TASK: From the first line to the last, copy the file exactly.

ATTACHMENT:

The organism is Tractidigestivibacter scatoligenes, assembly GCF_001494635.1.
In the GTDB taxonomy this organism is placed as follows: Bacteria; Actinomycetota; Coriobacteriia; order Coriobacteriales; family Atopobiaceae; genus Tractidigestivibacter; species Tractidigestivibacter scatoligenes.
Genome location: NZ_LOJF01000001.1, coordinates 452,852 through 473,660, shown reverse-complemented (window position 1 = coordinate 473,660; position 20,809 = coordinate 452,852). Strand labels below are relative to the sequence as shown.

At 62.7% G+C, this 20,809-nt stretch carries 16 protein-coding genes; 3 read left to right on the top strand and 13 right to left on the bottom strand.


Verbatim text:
The organism is Tractidigestivibacter scatoligenes, assembly GCF_001494635.1.
In the GTDB taxonomy this organism is placed as follows: Bacteria; Actinomycetota; Coriobacteriia; order Coriobacteriales; family Atopobiaceae; genus Tractidigestivibacter; species Tractidigestivibacter scatoligenes.
Genome location: NZ_LOJF01000001.1, coordinates 452,852 through 473,660, shown reverse-complemented (window position 1 = coordinate 473,660; position 20,809 = coordinate 452,852). Strand labels below are relative to the sequence as shown.

At 62.7% G+C, this 20,809-nt stretch carries 16 protein-coding genes; 3 read left to right on the top strand and 13 right to left on the bottom strand.